Everything moms should know about Montgomery's tubercles

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Have you noticed tiny, goosebumps around your nipples? These are called Montgomery's tubercles and they have a crucial role to play in your breastfeeding baby's health.

Many things about your body change when you are pregnant. Next to your rapidly swelling belly, the next in line for these big changes are your breasts. They’ll become bigger, denser, more sensitive. Your nipples will also become bigger, darker in color and even change shape. But one of the more subtle changes that not many pregnant moms are aware of is the appearance of Montgomerys tubercles.

What are these tiny bumps that appear on your areolas? Do they have a function? Let’s find out.

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This is what Montgomery’s tubercles look like. Image credit: HealthMaza screengrab

Montgomerys tubercles: What every mom should know

What are Montgomery’s tubercles?

In the dark area of your nipple — known as the areola — lie tiny sebaceous (oil) glands. They appear as small bumps that you may or may not notice before pregnancy. These are known as Montgomerys tubercles (or areolar glands).

In pregnancy, typically these glands will become larger and raised, almost like tiny pimples or goosebumps. Just like each woman has unique breast, nipple and areola shape and size, Montgomerys tubercles also differ in size and quantity from person to person.

Pregnant women might notice anywhere between just two, to 28 or more tubercles per areola.

What is the function of Montgomery’s tubercles?

Similar to the way oil glands on the rest of your body function to keep skin lubricated and hydrated, Montgomerys tubercles too work in the same way.

When you are breastfeeding in particular, they produce secretions rich in lipids that lubricate your nipples. Importantly, this secretion functions as a barrier against infection, protecting both your breast milk and your baby.  

What’s more, the secretion produced by Montgomerys tubercles also releases a scent that helps guide your newborn to your nipples. This is why it’s important that breastfeeding moms do not use soap to wash their nipples. By doing this, you risk washing off this important, germ-fighting barrier.

You should also avoid applying any disinfectants or other substances on your nipples. Cleaning them with water is more than enough. Else, you can just rub a few drops of your breast milk on your nipples and let it dry.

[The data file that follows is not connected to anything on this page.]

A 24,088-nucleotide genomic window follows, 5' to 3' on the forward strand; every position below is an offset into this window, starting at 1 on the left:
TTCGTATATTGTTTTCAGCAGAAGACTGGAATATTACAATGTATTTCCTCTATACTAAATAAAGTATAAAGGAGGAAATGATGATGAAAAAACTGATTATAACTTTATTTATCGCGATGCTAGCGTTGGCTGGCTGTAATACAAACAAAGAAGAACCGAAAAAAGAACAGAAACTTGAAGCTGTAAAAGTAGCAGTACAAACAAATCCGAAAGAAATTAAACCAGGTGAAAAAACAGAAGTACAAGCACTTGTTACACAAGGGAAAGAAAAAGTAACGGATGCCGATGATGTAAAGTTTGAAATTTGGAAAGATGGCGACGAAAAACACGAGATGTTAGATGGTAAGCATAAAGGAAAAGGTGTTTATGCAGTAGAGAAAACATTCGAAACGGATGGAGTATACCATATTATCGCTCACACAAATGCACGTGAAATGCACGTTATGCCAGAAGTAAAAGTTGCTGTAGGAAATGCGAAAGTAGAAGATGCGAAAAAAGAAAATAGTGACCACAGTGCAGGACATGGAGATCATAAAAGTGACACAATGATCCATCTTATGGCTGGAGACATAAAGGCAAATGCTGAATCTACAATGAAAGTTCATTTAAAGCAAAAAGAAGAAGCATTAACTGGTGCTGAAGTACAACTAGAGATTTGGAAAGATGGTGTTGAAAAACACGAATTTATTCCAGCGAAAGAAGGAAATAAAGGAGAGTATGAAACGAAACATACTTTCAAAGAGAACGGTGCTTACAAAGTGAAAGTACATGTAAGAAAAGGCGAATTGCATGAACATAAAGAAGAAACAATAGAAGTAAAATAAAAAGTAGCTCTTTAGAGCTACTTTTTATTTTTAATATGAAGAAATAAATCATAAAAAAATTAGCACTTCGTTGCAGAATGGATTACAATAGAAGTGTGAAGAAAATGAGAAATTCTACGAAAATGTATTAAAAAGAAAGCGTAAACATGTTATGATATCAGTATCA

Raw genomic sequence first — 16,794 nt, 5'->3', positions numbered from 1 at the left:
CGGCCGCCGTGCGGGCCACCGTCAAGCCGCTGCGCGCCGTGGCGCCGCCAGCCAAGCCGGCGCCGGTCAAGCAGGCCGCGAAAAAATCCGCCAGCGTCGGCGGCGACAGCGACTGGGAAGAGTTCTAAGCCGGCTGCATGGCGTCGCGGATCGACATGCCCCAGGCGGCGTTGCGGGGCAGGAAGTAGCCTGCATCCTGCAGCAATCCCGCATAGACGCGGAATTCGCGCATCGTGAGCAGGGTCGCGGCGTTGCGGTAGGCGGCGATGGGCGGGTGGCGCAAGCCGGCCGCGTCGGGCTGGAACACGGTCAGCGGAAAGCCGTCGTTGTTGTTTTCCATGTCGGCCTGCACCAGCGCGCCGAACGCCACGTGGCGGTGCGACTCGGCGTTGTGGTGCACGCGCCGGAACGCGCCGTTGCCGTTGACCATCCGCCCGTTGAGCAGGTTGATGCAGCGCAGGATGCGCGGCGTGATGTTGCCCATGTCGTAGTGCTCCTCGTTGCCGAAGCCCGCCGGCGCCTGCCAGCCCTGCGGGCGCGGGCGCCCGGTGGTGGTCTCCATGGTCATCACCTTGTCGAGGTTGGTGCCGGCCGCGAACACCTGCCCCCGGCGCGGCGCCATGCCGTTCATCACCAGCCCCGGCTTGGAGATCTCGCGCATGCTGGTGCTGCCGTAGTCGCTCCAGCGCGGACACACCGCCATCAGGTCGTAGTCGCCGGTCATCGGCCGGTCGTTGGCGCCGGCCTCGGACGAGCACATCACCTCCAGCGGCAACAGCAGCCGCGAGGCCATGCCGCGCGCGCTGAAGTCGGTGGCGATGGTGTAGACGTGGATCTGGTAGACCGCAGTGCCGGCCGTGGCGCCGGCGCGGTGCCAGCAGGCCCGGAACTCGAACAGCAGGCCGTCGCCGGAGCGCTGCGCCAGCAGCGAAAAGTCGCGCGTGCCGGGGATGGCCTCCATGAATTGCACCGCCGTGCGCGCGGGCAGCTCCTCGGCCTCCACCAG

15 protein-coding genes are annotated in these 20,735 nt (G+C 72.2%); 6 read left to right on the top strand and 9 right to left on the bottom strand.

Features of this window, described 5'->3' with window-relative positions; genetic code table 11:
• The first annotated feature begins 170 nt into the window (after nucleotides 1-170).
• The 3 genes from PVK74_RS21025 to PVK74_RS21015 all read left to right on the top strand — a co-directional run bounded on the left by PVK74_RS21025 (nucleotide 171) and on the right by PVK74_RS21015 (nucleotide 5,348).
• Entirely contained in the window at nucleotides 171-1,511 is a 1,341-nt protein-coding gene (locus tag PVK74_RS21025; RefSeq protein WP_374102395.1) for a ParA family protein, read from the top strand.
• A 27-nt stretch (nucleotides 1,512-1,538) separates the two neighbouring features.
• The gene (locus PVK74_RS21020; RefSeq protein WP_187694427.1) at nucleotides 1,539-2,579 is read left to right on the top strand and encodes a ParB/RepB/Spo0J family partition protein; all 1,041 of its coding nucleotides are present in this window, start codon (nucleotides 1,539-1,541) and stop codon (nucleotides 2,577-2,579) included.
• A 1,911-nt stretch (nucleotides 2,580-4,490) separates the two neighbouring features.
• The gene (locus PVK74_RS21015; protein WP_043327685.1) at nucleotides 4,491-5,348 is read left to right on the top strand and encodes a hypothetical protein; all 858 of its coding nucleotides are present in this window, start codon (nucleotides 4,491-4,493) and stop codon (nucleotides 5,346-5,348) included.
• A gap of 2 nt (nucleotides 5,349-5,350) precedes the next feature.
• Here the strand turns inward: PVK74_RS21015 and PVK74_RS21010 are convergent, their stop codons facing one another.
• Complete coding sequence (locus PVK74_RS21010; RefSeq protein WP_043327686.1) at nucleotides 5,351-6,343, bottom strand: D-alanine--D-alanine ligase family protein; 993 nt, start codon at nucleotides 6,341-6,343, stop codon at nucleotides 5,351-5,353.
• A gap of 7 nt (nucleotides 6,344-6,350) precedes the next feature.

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In breastfeeding, Montgomerys tubercles play an important protective role. Image: File photo

Why do Montgomerys tubercles enlarge in pregnancy?

In pregnancy, your body releases many hormones. Among these are those that cause changes in your breasts, preparing them for lactation and breastfeeding.

As part of these changes in your breasts, Montgomery’s tubercles too will change, becoming more prominent and raised. There is rarely pain associated with this, but, you might find that your areolas are more sensitive than ever.

Signs of infection in Montgomery’s tubercles

It is possible for these glands to get blocked, infected or inflamed. Keep an eye out for:

  • painful swelling around your nipples
  • redness
  • extremely enlarged Montgomerys tubercles
  • itching
  • bleeding

If you notice any of these signs, or anything unusual at all in your breasts, you should see a doctor without delay.

Will my Montgomery’s tubercles ever go away?

Yes, they will, usually once you are done with breastfeeding. They are a completely normal part of healthy breast anatomy and indicate your breasts are functioning properly.

Some women do have prominent Montgomery’s tubercles without being pregnant or breastfeeding. If this is the case and you are bothered by them, then you may talk to a doctor about removing them surgically.

But, if you’d rather turn to home remedies to reduce their size and appearance, try these:

  • Soak a small towel in warm water and press it against your nipples every night for around 20 minutes.
  • Apply shea butter or aloe vera gel around your nipples.
  • Drink plenty of water each day.
  • Reduce your intake of sugar and salt that could contribute to the enlarging of the tubercles.

We hope you found this article on Montgomerys tubercles useful and informative.

Also read: Common breastfeeding questions answered

References: Health, VeryWell Family

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